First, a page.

Wednesday, January 25, 2006

What is an ILS, anyway?

"ILS" stands for integrated library system. Traditionally, an integrated library system has been an automated system designed to help libraries order, acquire, catalog, circulate, track, and shelve materials, in which software functions are separated into discrete programs called modules. There are usually modules for acquisitions, cataloging, circulation, serials, and the online public access catalog, or OPAC. “Integrated” means that all the modules share a common bibliographic database and work together.

Library automation became widespread in the U.S. between 1970 and 1990. Single-function systems came first, using computers to manage cataloging, or circulation, or acquisitions, but not all at the same time. Integrated systems were developed in the 1980’s. Over the past 25 years, as information technology has developed rapidly and become more important to library services, the role of the ILS has expanded and new functionality has been added. Our new ILS includes components for managing digital collections, online chat reference, federated searching (allowing searching in the catalog, databases, and Internet resources at the same time), automated telephone notification and renewal, and more.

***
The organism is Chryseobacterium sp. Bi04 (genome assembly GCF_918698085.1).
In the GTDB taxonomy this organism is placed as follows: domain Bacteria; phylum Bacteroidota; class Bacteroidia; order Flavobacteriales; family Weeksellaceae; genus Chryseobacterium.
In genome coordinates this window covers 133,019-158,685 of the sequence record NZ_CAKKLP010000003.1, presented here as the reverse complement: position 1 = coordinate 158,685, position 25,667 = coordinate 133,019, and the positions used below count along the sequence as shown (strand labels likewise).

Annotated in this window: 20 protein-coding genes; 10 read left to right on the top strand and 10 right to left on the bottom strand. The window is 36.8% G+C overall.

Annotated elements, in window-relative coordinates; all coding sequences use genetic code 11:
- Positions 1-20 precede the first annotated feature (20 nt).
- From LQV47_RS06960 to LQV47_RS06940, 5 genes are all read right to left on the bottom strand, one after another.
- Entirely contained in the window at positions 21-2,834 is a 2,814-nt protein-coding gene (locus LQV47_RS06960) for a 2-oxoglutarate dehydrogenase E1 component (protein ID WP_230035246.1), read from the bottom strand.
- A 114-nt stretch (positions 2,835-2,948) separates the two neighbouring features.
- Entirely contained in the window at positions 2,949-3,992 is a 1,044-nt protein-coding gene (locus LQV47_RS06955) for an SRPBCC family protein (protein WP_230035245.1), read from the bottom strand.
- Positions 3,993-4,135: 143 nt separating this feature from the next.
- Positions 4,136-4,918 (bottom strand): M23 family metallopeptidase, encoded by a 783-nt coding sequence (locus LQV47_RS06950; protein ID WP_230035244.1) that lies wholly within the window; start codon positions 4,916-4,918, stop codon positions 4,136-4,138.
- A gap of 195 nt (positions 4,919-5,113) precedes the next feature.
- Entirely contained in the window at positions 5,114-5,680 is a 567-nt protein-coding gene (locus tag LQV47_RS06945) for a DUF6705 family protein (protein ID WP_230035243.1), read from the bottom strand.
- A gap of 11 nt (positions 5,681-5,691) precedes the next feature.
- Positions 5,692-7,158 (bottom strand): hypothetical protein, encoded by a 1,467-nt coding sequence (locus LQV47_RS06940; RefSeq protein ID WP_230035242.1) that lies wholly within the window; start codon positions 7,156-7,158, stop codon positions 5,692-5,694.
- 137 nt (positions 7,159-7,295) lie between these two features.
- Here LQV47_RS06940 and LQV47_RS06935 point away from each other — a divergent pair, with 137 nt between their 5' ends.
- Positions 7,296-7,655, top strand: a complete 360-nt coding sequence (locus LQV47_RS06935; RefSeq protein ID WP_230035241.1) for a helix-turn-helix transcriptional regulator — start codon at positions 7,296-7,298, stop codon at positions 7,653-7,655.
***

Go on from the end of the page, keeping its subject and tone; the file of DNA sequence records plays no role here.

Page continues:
MPLIC and the ILS
Veteran library staff will remember that the Library’s first automated system was ALIS, from a company called DataPhase Systems. MPLIC migrated to the DRA (Data Research Associates) ILS in 1989, and became customers of Sirsi, Inc. when that company acquired DRA in 2001. Sirsi merged with one of its major competitors, Dynix, in June, 2005, becoming SirsiDynix. Later in the same year, MPLIC contracted with SirsiDynix to migrate from DRA Classic to the Unicorn ILS.

For further reading:

Breeding, Marshall. "Re-integrating the integrated library system," Computers In Libraries, January, 2005.

Kenney, Brian. "The Future of Integrated Library Systems: An LJ Round Table," Library Journal, June 15, 2003.

Pace, Andrew K. "Dismantling the integrated library system," Library Journal, February 1, 2004.

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